Gazette writer Zeke Wilson

Spring turkey tag holders are now permitted to hunt all day in search of their bearded bird.

After two weeks of hunting pressure ending at noon, the turkey have become accustomed to less activity in the afternoon. The population is healthy in the area, and despite many tags already filled, there should be a willing gobbler waiting for those looking to add some organic protein to their diet.

Hunting all day for anything can be a difficult proposition, and a hunter should be patient when limited hunting property is available. Marching through a 50-acre woodlot can push the turkey out of the area, although quite often they simply hunker down and go silent. The vast amount of public land hunting opportunity in the state gives everyone somewhere to hunt, although in a lot of tracts the turkey are educated or harvested at this point.

Walking into terrain that does not allow one to hear a gobble from the road can provide the chance of working a bird that has not been

harassed much, if at all. Each day is different, and sadly there are days when gobbling activity is severely limited.

A hunter should pay close attention to fresh scratching in the leaves because it is an indicator that turkey are in the area. Hens are the draw to the gobblers at this point in the season, and more time should be spent listening in woods that are known to hold hens. If a dominant gobbler was harvested in the area early in the season, there is a good chance that a subordinate bird has filled his shoes by now.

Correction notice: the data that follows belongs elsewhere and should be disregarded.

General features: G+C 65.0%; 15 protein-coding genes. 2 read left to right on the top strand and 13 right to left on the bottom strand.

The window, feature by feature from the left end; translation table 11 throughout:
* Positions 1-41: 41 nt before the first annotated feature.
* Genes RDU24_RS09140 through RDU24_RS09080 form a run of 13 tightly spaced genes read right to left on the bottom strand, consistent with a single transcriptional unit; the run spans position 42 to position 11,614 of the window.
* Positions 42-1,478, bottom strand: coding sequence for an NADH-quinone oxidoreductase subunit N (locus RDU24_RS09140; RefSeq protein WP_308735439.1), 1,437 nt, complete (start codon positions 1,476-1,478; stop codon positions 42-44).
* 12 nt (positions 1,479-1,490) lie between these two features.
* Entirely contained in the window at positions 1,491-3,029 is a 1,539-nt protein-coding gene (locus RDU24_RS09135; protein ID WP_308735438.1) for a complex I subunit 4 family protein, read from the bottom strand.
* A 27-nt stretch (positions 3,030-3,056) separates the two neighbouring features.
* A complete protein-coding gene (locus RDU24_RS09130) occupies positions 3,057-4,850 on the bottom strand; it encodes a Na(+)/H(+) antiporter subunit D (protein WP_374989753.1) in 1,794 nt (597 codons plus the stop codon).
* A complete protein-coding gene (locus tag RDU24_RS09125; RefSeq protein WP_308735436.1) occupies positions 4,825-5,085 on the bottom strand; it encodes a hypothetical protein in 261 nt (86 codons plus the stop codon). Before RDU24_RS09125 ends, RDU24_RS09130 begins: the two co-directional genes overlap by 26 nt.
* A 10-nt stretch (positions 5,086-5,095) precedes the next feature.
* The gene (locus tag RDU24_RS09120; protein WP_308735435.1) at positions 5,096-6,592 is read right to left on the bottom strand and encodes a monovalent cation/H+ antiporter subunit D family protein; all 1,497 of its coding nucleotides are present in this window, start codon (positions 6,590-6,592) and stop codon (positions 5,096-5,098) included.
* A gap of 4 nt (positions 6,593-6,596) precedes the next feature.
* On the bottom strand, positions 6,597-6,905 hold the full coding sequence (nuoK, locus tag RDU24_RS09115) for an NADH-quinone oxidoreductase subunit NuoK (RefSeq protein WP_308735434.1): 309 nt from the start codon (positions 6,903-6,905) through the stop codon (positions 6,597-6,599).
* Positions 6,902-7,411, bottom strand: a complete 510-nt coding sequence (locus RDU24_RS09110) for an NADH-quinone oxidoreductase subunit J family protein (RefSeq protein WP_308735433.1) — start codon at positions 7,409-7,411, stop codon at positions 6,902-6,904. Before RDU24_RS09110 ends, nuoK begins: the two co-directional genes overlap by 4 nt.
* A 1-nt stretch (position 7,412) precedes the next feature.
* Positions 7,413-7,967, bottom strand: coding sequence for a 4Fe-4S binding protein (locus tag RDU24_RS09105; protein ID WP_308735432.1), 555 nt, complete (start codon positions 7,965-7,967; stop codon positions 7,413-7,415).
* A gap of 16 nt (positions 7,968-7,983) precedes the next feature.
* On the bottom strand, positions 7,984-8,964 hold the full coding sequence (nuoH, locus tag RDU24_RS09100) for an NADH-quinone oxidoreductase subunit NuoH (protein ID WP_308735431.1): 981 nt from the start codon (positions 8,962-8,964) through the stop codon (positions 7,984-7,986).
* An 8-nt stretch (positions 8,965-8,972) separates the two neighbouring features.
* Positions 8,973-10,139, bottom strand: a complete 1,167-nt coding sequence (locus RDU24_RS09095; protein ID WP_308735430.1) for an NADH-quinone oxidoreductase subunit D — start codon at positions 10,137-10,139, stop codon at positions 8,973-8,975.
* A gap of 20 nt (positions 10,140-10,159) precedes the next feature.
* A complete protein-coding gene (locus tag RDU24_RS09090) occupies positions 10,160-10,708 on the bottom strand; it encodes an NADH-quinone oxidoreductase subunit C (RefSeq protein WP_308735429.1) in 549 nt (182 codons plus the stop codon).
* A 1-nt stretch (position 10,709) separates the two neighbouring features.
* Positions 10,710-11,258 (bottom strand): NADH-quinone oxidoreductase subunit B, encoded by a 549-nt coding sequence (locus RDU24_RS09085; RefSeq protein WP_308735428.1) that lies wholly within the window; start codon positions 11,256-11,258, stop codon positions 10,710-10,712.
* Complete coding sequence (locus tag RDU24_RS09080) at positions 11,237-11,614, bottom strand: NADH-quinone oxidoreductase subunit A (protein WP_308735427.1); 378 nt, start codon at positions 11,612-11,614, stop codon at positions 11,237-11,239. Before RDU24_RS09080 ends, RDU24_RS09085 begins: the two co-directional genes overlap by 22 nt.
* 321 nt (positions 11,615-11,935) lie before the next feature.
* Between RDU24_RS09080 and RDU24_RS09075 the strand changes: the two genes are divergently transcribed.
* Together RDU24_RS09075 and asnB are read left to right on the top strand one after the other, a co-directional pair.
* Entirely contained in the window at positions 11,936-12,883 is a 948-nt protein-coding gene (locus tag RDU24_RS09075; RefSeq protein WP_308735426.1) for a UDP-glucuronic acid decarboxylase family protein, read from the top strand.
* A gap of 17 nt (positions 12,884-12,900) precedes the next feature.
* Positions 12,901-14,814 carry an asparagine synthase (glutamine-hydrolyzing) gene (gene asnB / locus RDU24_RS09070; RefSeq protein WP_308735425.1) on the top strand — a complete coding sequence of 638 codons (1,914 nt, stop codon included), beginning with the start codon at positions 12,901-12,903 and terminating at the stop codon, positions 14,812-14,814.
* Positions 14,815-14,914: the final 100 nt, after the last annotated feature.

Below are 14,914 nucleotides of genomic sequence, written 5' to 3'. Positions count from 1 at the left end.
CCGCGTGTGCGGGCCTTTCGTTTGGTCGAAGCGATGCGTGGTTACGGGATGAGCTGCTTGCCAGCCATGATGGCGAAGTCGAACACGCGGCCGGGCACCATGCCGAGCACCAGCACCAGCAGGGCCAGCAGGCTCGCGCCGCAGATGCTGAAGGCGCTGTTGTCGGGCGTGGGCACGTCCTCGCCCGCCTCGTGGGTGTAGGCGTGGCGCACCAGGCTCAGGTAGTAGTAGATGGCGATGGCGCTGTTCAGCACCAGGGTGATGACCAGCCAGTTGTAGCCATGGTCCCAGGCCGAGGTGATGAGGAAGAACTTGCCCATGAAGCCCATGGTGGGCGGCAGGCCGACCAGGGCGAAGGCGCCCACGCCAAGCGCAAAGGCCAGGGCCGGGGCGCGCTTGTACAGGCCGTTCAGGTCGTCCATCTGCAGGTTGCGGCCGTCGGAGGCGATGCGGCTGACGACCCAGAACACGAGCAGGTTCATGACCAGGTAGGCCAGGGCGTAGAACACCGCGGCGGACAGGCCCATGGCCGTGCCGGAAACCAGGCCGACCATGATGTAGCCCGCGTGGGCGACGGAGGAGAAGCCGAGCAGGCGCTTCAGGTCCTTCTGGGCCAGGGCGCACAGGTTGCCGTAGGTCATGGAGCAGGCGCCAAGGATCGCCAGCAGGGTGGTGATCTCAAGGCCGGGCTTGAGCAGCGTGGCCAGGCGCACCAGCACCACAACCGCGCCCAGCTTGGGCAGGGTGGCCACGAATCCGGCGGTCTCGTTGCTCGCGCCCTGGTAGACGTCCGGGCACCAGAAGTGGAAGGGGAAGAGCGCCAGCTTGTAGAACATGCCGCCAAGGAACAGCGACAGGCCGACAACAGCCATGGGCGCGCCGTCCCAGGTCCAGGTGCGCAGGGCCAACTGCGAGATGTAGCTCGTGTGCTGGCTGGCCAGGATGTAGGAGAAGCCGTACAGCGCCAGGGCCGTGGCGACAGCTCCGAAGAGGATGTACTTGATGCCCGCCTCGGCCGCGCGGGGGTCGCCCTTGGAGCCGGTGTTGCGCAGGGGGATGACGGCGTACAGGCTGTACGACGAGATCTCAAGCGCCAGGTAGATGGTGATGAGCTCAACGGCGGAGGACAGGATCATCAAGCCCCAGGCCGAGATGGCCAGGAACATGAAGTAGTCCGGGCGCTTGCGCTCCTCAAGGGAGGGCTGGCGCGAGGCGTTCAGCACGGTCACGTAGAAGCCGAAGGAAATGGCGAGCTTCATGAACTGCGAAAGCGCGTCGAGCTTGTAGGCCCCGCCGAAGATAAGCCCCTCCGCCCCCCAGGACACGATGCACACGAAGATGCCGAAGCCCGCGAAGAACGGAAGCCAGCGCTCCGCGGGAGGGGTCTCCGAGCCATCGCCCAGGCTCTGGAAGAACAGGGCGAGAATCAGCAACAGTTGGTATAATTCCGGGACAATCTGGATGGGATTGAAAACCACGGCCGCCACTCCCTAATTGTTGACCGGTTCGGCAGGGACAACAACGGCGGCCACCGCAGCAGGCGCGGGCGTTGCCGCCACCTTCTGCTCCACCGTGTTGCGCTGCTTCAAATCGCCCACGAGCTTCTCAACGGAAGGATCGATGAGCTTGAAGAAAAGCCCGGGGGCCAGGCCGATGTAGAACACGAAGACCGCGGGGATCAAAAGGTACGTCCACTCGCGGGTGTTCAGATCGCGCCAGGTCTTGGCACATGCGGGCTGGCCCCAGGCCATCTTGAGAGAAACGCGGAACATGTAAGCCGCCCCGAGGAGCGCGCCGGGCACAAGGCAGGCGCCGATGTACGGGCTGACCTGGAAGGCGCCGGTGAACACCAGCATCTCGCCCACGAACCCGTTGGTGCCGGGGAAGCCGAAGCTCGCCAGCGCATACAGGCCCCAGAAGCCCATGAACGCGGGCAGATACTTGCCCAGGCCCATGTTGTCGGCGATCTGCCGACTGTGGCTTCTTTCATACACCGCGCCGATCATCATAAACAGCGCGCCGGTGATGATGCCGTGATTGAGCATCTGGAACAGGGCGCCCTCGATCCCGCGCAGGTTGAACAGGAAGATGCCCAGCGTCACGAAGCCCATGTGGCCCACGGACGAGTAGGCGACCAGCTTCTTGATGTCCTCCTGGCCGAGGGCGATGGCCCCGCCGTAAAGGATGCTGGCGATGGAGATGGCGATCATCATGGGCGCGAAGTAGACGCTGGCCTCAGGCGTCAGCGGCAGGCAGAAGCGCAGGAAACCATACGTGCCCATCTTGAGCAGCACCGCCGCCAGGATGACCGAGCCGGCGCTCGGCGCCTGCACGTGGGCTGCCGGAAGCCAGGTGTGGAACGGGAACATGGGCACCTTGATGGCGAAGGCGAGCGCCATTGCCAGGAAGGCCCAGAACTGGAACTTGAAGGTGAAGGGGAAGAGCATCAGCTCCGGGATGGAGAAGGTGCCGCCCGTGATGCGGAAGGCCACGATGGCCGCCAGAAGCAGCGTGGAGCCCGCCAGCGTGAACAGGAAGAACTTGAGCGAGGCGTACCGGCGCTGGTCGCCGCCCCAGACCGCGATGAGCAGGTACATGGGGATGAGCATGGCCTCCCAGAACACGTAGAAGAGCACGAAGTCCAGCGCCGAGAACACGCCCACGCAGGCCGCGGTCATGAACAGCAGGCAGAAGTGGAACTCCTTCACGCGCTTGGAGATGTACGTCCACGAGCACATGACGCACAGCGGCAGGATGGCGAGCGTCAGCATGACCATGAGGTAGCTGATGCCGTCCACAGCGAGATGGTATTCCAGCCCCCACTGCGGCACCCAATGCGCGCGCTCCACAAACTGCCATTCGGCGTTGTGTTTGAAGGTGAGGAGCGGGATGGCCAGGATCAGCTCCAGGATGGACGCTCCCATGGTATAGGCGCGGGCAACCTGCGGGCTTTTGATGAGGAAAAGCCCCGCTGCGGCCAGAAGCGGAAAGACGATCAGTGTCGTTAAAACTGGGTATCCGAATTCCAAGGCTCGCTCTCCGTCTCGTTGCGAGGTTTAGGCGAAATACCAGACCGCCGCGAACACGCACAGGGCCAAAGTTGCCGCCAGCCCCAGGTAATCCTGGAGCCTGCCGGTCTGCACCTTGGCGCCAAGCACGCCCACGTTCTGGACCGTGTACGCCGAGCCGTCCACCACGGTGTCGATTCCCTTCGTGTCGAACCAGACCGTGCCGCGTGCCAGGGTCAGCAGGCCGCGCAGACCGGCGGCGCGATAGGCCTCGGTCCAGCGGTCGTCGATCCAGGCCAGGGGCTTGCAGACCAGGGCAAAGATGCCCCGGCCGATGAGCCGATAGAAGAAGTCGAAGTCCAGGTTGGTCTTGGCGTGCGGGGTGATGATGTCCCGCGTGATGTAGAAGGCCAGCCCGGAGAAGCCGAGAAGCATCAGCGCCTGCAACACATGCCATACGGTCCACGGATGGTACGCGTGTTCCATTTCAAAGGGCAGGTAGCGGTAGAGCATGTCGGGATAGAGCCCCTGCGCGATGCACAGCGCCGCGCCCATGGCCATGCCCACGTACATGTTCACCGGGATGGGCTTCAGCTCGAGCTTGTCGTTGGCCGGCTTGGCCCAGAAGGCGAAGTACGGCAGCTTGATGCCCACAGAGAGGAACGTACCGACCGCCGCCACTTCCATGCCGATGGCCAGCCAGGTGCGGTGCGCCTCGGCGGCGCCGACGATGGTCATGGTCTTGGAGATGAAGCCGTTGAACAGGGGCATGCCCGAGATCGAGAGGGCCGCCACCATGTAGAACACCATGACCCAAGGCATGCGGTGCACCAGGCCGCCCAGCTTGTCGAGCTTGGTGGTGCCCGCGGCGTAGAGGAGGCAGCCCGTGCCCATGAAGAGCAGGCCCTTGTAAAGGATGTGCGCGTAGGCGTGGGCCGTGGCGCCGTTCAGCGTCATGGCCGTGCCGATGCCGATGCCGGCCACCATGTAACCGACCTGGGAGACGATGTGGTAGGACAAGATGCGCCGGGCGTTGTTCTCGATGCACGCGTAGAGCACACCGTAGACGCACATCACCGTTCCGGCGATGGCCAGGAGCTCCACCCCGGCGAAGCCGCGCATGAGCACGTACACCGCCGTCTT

Patience will pay off when setting up and calling, and a hunter should pick a spot wisely and then be willing to wait at least an hour. While a gobbler may not answer your calls, they often will respond and come in to

investigate.

Bug spray should be used to deter mosquitoes and other insects that make it difficult to sit still.

If a hunter knows of a roost area that has been used by turkey this spring, an evening hunt can be an excellent way to fill a tag. While the gobbling activity will be limited or nonexistent, the turkey are still related to the roost. Setting up on a ridge uphill from a known roost will allow the chance at a shot on a turkey preparing to fly up in the evening. If a particular bird has been patterned in the morning hours. This information can be used to put him in range before legal shooting ends.

Calling should be done every 15 minutes, with a hunter scanning the area closely because in all likelihood the gobbler will not vocalize on his approach. Open areas in the timber or a field are good places to position yourself as the turkey prefers to have some open air in order to elevate to the roost. While they will fly straight up, being 50 to 75 yards above the anticipated roost trees will offer a good chance at the bird staging prior to flying up. If a shot is not offered, there is the chance of the bird gobbling after it flies up, giving the hunter a pinpoint position on the bird for the next morning’s hunt.

Hens are more apt to use the same roost tree regularly during the spring while a gobbler or jake can bounce around between several roosts.

The option to hunt turkey all day is an excellent opportunity for those who cannot hunt in the early part of the day due to commitments such as work.

If you are fortunate enough to have filled your tags, it can be

rewarding to assist another hunter in harvesting his or her turkey or traveling out of state in pursuit of turkey. The challenge of hunting a new area is an exciting endeavor and while the odds may be stacked against, rarely is there a bad day of hunting.